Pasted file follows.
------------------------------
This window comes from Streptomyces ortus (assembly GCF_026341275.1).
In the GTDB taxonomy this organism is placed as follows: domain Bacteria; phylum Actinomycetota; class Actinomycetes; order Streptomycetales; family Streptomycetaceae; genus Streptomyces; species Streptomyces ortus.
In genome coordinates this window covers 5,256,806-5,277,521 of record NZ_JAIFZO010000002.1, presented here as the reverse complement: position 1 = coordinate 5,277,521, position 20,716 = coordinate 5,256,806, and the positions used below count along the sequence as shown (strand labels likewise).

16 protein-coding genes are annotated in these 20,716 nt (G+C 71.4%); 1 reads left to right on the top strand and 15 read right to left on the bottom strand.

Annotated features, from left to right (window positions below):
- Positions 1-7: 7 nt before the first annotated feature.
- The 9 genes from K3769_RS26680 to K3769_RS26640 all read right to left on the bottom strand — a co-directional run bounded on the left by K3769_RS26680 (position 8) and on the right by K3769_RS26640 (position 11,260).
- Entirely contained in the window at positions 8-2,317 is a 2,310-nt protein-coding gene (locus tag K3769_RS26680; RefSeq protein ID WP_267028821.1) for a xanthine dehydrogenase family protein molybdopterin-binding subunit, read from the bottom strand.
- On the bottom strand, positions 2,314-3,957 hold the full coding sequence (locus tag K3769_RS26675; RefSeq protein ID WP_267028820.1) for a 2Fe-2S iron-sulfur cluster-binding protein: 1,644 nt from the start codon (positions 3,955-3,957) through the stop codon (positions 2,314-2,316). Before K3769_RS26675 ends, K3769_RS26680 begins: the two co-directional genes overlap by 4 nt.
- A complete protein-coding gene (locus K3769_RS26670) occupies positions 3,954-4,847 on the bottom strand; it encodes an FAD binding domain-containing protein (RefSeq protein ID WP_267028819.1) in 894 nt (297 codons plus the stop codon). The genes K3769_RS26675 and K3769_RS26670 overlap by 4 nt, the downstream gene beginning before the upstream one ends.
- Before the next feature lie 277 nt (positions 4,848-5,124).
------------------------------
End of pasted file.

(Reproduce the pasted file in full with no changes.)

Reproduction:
This window comes from Streptomyces ortus (assembly GCF_026341275.1).
In the GTDB taxonomy this organism is placed as follows: domain Bacteria; phylum Actinomycetota; class Actinomycetes; order Streptomycetales; family Streptomycetaceae; genus Streptomyces; species Streptomyces ortus.
In genome coordinates this window covers 5,256,806-5,277,521 of record NZ_JAIFZO010000002.1, presented here as the reverse complement: position 1 = coordinate 5,277,521, position 20,716 = coordinate 5,256,806, and the positions used below count along the sequence as shown (strand labels likewise).

16 protein-coding genes are annotated in these 20,716 nt (G+C 71.4%); 1 reads left to right on the top strand and 15 read right to left on the bottom strand.

Annotated features, from left to right (window positions below):
- Positions 1-7: 7 nt before the first annotated feature.
- The 9 genes from K3769_RS26680 to K3769_RS26640 all read right to left on the bottom strand — a co-directional run bounded on the left by K3769_RS26680 (position 8) and on the right by K3769_RS26640 (position 11,260).
- Entirely contained in the window at positions 8-2,317 is a 2,310-nt protein-coding gene (locus tag K3769_RS26680; RefSeq protein ID WP_267028821.1) for a xanthine dehydrogenase family protein molybdopterin-binding subunit, read from the bottom strand.
- On the bottom strand, positions 2,314-3,957 hold the full coding sequence (locus tag K3769_RS26675; RefSeq protein ID WP_267028820.1) for a 2Fe-2S iron-sulfur cluster-binding protein: 1,644 nt from the start codon (positions 3,955-3,957) through the stop codon (positions 2,314-2,316). Before K3769_RS26675 ends, K3769_RS26680 begins: the two co-directional genes overlap by 4 nt.
- A complete protein-coding gene (locus K3769_RS26670) occupies positions 3,954-4,847 on the bottom strand; it encodes an FAD binding domain-containing protein (RefSeq protein ID WP_267028819.1) in 894 nt (297 codons plus the stop codon). The genes K3769_RS26675 and K3769_RS26670 overlap by 4 nt, the downstream gene beginning before the upstream one ends.
- Before the next feature lie 277 nt (positions 4,848-5,124).